Very soon after signing on, Boll reviewed the script and found it was not as action-centric as he wanted. Heavy rewrites took the film further away from the source material and Boll’s directorial touches made sure to finish off the job by making Alone in the Dark unintentionally funny. Hated both by fans of the franchise and casual movie goers alike, the movie reached a state of infamy, enough to make it a regular participant of “bad movie nights” everywhere.
Alone in the Dark was pulled from cinemas just three weeks after its release, losing a whopping 10 million in the process.
If you ask audiences what is the worst film they have ever seen, a good chunk of them would answer Gigli. The second Al Pacino film to fail its way into this dishonorable list, Gigli belongs under the category of films that bet their cast was enough to rake in the cash.
Crowd favorites Jennifer Lopez and Ben Affleck teamed up to exhibit a complete absence of enthusiasm and remarkable lack of chemistry in spite of their real life involvement, in a blob that aspires to be a romantic comedy with touches of crime film but failed to deliver on both fronts.
The problematic script even managed to raise eyebrows with a controversial portrayal of both sexuality and mental disability, increasing the controversy that accompanied the film’s release. Supporting heavyweights Al Pacino and Christopher Walken couldn’t possibly avert the train wreck that followed but went down swinging nonetheless. Negative reviews didn’t stop viewers from seeing the film upon release, but a drop of 80% after the first week showed it wouldn’t last long in theatres.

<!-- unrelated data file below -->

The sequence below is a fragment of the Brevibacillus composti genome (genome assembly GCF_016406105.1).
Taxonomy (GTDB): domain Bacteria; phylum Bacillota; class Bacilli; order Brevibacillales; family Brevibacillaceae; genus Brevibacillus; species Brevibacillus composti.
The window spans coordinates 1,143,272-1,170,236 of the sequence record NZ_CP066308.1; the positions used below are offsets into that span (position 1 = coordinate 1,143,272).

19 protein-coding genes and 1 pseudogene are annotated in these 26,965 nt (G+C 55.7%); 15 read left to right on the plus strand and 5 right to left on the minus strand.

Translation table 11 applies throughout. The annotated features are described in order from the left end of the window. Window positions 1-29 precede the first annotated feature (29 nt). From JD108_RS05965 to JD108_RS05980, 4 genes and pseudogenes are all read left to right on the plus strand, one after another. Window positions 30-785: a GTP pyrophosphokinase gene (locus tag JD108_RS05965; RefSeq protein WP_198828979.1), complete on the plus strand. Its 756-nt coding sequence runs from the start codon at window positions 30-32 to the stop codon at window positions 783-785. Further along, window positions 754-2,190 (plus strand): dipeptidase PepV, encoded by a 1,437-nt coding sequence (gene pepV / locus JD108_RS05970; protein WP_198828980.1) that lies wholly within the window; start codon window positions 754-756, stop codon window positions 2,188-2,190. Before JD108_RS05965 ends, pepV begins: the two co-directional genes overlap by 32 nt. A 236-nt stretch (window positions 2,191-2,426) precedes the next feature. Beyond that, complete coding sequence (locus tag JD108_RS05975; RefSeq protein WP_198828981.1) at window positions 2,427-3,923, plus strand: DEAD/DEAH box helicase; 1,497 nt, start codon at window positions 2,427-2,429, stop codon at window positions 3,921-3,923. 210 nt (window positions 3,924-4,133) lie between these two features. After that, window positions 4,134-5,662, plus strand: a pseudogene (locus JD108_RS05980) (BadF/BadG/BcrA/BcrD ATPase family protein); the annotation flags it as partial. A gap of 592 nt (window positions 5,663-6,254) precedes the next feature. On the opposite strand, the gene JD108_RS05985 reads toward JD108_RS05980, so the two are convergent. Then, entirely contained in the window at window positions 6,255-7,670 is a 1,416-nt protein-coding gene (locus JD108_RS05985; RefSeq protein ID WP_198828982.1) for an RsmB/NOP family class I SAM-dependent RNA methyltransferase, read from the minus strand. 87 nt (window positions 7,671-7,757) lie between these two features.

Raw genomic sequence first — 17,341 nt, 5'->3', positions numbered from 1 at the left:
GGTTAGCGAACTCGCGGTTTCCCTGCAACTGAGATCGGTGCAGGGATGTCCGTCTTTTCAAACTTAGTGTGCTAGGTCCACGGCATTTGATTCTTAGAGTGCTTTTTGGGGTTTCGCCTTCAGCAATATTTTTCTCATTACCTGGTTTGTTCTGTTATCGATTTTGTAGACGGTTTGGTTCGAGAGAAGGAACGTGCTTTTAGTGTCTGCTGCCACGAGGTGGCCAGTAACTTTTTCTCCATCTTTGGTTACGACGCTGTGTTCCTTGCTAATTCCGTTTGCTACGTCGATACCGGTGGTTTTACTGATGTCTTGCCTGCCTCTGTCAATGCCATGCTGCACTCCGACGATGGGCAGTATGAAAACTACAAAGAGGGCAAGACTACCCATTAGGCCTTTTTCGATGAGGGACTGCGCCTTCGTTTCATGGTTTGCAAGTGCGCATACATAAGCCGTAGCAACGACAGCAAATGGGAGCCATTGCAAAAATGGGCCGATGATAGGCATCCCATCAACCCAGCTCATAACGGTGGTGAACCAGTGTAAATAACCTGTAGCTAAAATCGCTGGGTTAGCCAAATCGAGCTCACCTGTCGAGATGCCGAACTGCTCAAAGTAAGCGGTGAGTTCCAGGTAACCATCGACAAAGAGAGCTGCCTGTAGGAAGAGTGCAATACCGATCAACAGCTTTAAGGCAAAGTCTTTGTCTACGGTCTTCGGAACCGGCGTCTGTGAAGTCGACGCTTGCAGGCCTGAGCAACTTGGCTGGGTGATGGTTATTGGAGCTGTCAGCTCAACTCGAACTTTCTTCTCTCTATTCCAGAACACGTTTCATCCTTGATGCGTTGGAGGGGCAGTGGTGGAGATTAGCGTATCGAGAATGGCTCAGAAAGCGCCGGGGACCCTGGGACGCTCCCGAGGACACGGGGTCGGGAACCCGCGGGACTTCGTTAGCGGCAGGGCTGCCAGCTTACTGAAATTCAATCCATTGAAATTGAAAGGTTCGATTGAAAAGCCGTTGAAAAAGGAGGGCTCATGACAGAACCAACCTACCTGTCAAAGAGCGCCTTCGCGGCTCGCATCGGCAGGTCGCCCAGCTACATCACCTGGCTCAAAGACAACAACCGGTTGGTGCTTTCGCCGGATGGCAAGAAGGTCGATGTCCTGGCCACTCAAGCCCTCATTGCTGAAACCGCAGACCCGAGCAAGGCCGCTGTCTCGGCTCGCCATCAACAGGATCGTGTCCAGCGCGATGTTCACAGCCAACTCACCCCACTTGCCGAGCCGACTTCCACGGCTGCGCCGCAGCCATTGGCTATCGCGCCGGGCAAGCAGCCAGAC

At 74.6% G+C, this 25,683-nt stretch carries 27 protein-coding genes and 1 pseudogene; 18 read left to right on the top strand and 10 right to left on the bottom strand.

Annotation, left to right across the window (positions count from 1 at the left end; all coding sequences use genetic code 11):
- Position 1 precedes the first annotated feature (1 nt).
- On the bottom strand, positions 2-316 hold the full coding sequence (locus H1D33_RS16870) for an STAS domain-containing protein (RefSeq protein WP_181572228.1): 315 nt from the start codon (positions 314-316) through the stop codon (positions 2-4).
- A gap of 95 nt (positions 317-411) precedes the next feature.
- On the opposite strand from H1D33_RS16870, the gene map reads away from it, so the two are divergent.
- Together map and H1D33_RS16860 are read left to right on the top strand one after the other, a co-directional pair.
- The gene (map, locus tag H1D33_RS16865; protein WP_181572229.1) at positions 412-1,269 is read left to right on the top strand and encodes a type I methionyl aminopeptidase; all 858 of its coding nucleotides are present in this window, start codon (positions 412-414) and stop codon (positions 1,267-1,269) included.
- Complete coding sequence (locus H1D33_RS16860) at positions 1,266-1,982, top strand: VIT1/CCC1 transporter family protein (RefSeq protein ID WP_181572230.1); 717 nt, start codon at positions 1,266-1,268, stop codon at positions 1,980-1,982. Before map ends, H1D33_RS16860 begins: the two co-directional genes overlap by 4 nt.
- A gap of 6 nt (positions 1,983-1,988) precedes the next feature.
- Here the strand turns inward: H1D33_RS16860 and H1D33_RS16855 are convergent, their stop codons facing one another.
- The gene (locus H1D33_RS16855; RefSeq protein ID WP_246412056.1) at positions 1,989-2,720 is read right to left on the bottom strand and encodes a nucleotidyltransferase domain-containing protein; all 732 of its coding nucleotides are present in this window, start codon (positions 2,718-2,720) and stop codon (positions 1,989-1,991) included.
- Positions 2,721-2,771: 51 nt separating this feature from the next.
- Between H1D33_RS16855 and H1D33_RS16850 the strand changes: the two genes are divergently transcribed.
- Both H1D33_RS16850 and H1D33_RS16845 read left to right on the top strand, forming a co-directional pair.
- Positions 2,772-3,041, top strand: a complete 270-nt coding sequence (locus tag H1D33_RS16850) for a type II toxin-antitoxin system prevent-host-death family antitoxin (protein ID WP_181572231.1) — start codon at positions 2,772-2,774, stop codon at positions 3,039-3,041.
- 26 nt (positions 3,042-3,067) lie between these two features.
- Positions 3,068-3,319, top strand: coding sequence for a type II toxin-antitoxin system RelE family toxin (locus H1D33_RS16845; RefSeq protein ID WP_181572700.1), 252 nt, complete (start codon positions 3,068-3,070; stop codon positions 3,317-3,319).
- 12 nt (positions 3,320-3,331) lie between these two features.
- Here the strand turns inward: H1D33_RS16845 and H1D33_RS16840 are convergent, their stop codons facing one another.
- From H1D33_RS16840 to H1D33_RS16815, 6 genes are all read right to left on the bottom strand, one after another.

In the end, Gigli made a little over 7 million at the box office, but due to the expensive cast it featured that translated to less than a tenth of its budget. Writer-director Martin Brest silently retired after the dust settled, but not before bringing home the award for Worst Director at the 2003 Razzies.
This was just one of the seven Golden Rapsberries the film won, with the most prominent one being Worst Comedy of the Past 25 Years. Gigli was finally pulled from cinemas a month after its release and now serves as a reminder that household names alone can’t save a film.
1. United Passions
Football may be the most popular sport in the world, but is does not have the same appeal to American audiences. Consequently it comes as no surprise that a film exploring the origins of its governing association was bound to start from a disadvantageous position in the box office battle.
Essentially a propaganda film to smooth over FIFA’s declining image, it also had the misfortune of having its release coincide with the famous corruption scandal which led to the apprehension of a number of the organization’s governing body, including its president Sepp Blatter.
Destroyed by critics for its idealized portrayal of FIFA, United Passions grossed $918 dollars in its 3 day run, out of a budget of around 30 million, before being pulled from cinemas. One theater in Phoenix reported earnings of just $9 dollars, meaning a single person purchased a ticket to see the film.
United Passions has gone down in history as the lowest grossing film of all time in North America and quite deservedly so.